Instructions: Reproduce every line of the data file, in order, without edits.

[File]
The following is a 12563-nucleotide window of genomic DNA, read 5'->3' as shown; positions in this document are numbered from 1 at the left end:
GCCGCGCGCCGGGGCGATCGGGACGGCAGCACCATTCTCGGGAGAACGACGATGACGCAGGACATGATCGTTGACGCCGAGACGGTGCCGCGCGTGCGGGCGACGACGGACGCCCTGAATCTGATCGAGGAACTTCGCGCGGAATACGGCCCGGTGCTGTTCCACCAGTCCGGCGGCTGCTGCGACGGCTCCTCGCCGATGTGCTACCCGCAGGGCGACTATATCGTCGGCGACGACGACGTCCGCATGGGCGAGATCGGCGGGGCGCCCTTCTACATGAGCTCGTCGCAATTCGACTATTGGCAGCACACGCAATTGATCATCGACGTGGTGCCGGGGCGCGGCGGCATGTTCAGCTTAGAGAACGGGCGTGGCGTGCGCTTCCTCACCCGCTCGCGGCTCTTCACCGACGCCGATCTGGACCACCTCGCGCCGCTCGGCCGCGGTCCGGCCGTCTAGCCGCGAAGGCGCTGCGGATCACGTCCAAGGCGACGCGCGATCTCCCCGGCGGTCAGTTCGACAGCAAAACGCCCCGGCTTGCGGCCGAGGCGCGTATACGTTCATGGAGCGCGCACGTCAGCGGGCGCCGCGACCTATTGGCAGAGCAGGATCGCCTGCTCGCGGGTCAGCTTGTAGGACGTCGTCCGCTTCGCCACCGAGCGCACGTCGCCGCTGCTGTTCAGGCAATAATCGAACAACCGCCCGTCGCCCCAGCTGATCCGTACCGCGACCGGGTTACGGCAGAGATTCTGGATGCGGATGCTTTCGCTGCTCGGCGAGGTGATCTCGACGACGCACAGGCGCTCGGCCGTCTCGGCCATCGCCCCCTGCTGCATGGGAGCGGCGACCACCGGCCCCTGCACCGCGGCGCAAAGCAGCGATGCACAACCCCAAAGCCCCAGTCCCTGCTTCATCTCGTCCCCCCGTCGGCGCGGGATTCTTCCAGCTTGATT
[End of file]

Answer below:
The following is a 12563-nucleotide window of genomic DNA, read 5'->3' as shown; positions in this document are numbered from 1 at the left end:
GCCGCGCGCCGGGGCGATCGGGACGGCAGCACCATTCTCGGGAGAACGACGATGACGCAGGACATGATCGTTGACGCCGAGACGGTGCCGCGCGTGCGGGCGACGACGGACGCCCTGAATCTGATCGAGGAACTTCGCGCGGAATACGGCCCGGTGCTGTTCCACCAGTCCGGCGGCTGCTGCGACGGCTCCTCGCCGATGTGCTACCCGCAGGGCGACTATATCGTCGGCGACGACGACGTCCGCATGGGCGAGATCGGCGGGGCGCCCTTCTACATGAGCTCGTCGCAATTCGACTATTGGCAGCACACGCAATTGATCATCGACGTGGTGCCGGGGCGCGGCGGCATGTTCAGCTTAGAGAACGGGCGTGGCGTGCGCTTCCTCACCCGCTCGCGGCTCTTCACCGACGCCGATCTGGACCACCTCGCGCCGCTCGGCCGCGGTCCGGCCGTCTAGCCGCGAAGGCGCTGCGGATCACGTCCAAGGCGACGCGCGATCTCCCCGGCGGTCAGTTCGACAGCAAAACGCCCCGGCTTGCGGCCGAGGCGCGTATACGTTCATGGAGCGCGCACGTCAGCGGGCGCCGCGACCTATTGGCAGAGCAGGATCGCCTGCTCGCGGGTCAGCTTGTAGGACGTCGTCCGCTTCGCCACCGAGCGCACGTCGCCGCTGCTGTTCAGGCAATAATCGAACAACCGCCCGTCGCCCCAGCTGATCCGTACCGCGACCGGGTTACGGCAGAGATTCTGGATGCGGATGCTTTCGCTGCTCGGCGAGGTGATCTCGACGACGCACAGGCGCTCGGCCGTCTCGGCCATCGCCCCCTGCTGCATGGGAGCGGCGACCACCGGCCCCTGCACCGCGGCGCAAAGCAGCGATGCACAACCCCAAAGCCCCAGTCCCTGCTTCATCTCGTCCCCCCGTCGGCGCGGGATTCTTCCAGCTTGATT